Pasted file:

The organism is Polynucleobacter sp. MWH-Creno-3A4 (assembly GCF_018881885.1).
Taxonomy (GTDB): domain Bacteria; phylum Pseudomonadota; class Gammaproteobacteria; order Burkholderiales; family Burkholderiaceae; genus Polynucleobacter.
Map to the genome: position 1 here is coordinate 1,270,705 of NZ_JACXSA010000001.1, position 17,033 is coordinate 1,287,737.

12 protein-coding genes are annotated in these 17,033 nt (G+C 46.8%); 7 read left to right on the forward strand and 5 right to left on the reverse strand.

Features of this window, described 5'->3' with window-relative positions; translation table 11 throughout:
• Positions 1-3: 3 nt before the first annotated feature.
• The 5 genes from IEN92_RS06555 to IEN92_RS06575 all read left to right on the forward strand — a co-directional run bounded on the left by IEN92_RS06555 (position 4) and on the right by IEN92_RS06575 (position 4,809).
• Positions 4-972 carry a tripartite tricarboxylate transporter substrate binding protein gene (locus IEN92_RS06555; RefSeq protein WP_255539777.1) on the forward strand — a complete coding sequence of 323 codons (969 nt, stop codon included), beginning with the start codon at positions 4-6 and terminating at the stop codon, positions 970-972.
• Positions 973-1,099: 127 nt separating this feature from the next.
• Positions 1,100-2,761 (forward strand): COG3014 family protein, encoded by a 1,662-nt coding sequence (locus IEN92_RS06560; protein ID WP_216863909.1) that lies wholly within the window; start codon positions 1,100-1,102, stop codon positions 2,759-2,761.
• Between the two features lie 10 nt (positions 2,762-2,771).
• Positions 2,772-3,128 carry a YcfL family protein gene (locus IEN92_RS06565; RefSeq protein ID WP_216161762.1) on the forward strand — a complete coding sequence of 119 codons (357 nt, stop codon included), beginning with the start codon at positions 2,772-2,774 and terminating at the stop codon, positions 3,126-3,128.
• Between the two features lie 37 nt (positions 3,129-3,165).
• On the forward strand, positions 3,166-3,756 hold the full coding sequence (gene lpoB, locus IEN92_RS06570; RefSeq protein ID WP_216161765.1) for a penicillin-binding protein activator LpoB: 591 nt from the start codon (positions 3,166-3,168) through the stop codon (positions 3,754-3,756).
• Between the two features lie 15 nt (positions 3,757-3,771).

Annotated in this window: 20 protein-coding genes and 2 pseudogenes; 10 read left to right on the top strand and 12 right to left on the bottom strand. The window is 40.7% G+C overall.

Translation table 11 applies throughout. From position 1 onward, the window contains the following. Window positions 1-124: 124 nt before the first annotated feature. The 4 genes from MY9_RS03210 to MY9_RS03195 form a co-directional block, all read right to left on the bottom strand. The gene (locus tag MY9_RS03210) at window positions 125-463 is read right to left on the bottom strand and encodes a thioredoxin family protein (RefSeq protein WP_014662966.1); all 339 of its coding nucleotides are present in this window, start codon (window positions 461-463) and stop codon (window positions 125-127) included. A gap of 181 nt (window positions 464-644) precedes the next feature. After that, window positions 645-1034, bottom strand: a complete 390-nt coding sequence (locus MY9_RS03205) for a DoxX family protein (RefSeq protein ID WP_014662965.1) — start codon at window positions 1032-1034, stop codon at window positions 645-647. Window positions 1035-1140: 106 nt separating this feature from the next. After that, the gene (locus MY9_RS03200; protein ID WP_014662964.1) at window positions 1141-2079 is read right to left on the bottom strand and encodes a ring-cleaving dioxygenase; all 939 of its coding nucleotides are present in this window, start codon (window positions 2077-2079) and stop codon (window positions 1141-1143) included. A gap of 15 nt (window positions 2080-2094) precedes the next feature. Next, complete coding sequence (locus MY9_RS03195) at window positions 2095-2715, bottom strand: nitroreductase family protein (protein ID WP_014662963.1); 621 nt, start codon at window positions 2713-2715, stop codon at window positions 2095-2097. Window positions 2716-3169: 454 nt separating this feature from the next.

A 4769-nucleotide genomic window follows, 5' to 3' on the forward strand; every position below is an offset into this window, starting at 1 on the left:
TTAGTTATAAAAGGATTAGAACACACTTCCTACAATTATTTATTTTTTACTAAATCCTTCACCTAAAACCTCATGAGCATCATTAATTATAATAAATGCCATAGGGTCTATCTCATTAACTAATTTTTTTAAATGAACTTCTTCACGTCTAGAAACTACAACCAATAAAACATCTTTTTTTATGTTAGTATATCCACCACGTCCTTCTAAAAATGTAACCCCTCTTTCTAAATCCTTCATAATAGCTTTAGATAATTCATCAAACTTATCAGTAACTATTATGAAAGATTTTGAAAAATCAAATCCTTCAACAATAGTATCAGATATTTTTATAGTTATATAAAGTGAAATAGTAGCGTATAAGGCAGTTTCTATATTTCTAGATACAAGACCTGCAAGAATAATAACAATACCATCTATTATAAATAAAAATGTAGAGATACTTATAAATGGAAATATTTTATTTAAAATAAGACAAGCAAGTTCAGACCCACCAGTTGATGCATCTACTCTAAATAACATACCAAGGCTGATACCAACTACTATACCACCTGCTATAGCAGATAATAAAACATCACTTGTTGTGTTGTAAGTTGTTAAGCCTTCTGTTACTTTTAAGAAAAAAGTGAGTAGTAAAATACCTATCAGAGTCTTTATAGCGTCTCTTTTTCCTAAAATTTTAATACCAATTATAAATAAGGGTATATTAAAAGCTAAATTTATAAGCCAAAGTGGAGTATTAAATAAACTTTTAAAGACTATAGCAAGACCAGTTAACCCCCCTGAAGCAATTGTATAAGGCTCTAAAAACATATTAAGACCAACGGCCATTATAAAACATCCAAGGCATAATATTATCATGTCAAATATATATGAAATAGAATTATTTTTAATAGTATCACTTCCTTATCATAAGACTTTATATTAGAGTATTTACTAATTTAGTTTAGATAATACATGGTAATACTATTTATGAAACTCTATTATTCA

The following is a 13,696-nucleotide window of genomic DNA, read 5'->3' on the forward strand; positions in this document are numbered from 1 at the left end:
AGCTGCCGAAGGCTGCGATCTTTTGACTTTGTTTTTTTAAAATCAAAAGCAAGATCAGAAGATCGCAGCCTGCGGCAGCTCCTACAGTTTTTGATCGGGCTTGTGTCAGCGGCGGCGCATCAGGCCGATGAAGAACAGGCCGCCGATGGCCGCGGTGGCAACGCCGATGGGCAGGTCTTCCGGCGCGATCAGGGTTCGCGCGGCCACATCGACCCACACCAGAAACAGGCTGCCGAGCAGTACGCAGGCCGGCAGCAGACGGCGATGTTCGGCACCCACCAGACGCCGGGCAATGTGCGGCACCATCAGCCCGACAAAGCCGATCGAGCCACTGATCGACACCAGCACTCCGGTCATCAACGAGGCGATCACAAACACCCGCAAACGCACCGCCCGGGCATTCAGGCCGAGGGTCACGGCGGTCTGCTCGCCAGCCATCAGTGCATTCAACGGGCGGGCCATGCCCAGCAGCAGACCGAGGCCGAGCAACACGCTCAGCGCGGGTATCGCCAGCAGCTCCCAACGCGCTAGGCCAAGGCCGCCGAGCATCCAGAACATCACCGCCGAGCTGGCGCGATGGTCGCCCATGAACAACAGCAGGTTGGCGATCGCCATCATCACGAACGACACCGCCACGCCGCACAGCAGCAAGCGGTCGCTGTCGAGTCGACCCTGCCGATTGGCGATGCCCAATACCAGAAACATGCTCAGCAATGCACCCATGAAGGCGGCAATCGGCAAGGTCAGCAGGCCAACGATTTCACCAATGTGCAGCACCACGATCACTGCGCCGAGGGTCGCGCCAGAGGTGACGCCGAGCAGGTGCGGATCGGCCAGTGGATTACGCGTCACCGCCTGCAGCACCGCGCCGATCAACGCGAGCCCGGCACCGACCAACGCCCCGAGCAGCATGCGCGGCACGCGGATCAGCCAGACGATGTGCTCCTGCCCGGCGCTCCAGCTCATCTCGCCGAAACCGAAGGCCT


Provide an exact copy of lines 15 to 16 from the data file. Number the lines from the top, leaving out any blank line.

• Between the two features lie 15 nt (positions 3,757-3,771).

Annotated in this window: 20 protein-coding genes and 2 pseudogenes; 10 read left to right on the top strand and 12 right to left on the bottom strand. The window is 40.7% G+C overall.